Featured on the Midas List with 95 of their industry’s top male investors, the female honorees are used to being part of the boys club. “I’m accustomed to the environment,” said Oliva of her role in a male-dominated industry. Another honoree bristled at being called a female VC. “I’m a VC, period,” she explained.
When I asked Lee what it’s like to be a female venture capitalist, she laughed. “We have to work harder to establish our networks. There’s no ‘old girls’ club.’ We have to compete [with the men].”
Carl J. Schramm, president and CEO of the Kauffman Foundation, thinks VC looks a lot like the legal profession back in the 1980s. "The venture capital industry is among the last bastions of male dominance in the business world," he explained.
What Women Bring to VC
But why is it so important to have more women in venture capital? The women who are there offer good perspective.
“I’m a techie,” explained Lee. “I can analyze business plans logically. But venture capital is not all quantitative. There’s a qualitative element—a sixth sense—that women bring to VC. From reading management teams to doing due diligence, observing interactions is an important part of this job.”
In addition to bringing a different perspective, Oliva shared another reason why she believes there is a huge benefit to diversity in teams: “Women bring a different network.” Ranzetta agrees: “As the range of experiences that an investor brings to the table gets wider, it increases the aperture for entrepreneurs they have access to.”
The Growth of Entrepreneurship Among Women
A network of women in the venture investing community can have an important impact on the rising number of female entrepreneurs looking for funding and mentorship. Trish Costello, CEO of the Center for Venture Education, sees something unique in the women who are emerging in the venture capital field: “[They] see their access to women-led deals as offering comparative advantage.”
When she saw an increase in the number of female entrepreneurs in China, Lee wanted to do something to build a community. She helped create an informal group for aspiring women entrepreneurs, allowing them to connect with each other and with female investors. “Mentorship is important to me. I’m very happy to sit down and talk to people.”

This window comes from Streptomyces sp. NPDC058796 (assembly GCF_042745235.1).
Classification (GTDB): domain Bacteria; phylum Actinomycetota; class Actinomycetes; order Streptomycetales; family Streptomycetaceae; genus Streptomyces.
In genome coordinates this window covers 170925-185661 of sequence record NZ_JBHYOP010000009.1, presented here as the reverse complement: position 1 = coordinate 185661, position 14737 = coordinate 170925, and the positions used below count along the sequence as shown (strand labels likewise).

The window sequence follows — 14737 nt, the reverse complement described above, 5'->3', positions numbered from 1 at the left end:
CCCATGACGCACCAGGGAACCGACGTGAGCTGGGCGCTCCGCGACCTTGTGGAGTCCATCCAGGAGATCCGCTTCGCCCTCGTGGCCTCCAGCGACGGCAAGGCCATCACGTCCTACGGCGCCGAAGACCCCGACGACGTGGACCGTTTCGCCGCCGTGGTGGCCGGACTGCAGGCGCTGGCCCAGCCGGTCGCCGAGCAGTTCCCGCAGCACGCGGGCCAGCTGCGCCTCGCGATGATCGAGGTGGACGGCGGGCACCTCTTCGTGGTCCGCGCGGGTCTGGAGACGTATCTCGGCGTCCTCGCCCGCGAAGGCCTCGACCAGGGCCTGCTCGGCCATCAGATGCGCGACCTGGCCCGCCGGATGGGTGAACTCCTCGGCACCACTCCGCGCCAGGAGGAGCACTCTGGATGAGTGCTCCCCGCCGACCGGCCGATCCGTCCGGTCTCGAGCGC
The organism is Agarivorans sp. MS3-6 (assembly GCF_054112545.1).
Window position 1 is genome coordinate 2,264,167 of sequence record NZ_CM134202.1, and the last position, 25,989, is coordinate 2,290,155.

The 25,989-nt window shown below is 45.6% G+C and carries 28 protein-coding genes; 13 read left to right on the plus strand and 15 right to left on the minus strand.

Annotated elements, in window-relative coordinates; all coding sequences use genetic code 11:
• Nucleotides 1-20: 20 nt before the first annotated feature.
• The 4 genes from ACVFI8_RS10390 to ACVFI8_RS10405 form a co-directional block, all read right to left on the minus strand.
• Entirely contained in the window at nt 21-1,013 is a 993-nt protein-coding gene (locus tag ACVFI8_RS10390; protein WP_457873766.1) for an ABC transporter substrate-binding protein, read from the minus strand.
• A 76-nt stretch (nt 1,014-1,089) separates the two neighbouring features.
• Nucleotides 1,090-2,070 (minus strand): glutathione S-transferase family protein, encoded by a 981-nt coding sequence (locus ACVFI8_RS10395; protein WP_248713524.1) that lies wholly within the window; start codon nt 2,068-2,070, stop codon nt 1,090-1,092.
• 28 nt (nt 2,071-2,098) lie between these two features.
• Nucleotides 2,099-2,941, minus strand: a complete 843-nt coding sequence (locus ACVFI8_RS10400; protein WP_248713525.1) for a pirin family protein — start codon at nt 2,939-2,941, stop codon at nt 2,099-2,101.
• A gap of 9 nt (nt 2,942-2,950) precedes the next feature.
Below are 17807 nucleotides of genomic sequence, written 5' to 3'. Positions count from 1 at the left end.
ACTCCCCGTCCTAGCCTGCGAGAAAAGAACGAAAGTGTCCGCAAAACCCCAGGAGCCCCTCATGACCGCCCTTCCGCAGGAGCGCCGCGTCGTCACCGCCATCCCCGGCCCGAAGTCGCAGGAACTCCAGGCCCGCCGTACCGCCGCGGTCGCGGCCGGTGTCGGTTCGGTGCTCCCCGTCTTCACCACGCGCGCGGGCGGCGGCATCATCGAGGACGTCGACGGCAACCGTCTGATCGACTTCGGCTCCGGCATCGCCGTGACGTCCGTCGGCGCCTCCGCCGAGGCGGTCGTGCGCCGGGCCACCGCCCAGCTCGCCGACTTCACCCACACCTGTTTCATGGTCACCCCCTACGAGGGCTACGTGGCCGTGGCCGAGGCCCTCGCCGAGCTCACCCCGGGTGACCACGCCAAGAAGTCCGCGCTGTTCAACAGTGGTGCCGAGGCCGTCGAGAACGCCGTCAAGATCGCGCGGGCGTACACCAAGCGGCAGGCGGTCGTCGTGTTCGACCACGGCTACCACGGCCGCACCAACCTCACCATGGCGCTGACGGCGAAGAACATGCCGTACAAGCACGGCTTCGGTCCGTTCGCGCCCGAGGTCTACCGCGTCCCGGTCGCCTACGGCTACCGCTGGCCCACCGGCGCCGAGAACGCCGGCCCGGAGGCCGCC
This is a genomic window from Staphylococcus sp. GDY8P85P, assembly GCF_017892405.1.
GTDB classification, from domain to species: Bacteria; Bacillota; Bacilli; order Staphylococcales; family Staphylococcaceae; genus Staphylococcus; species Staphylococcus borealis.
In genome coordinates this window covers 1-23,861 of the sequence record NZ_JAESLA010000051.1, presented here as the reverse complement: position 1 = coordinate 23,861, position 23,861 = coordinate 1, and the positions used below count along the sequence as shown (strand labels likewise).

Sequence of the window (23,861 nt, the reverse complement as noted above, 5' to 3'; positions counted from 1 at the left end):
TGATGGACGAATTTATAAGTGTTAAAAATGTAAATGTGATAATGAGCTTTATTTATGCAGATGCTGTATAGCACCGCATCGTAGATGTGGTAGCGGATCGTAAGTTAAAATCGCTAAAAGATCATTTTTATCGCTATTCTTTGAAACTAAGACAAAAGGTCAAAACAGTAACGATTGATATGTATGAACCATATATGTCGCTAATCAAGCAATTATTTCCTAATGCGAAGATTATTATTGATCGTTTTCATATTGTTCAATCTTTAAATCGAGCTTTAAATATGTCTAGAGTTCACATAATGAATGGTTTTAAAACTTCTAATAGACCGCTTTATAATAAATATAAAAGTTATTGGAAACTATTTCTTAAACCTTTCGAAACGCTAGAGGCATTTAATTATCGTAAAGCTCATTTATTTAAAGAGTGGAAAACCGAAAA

Oliva also has fondness for women who start businesses. “Using pattern recognition over the years, I have found that if a woman has reached a certain level of achievement, there’s a high likelihood that she’s exceptional. There are just so many screens along the way.”
Ranzetta couldn’t be more excited about the increase in women entrepreneurs and executives. “The entrepreneurial leaders of today are the pipeline for tomorrow’s investors,” she says. “In five to 10 years, I think we’ll see a lot more women in VC.”
With scores of women champing at the bit to show the world of venture investing that they mean business, it is an exciting time for women in VC. But more importantly, it’s an exciting time for the VC industry as a whole. When it comes to the importance of women and minorities having a place at the investing table, Ranzetta put it best: “A diversity of viewpoints increases the chances that you’ll make an off-the-beaten path investment. Not all of those investments work out, but some do. And when they do—that’s the key to success in this industry.”
About The Author
Anneke Jong is an entrepreneur, storyteller, and creative strategist in New York City. She works at the Google Creative Lab, and she writes and speaks on topics related to technology, digital media, and startups. You can find her on Twitter at @annekejong or learn more at about.com/annekejong.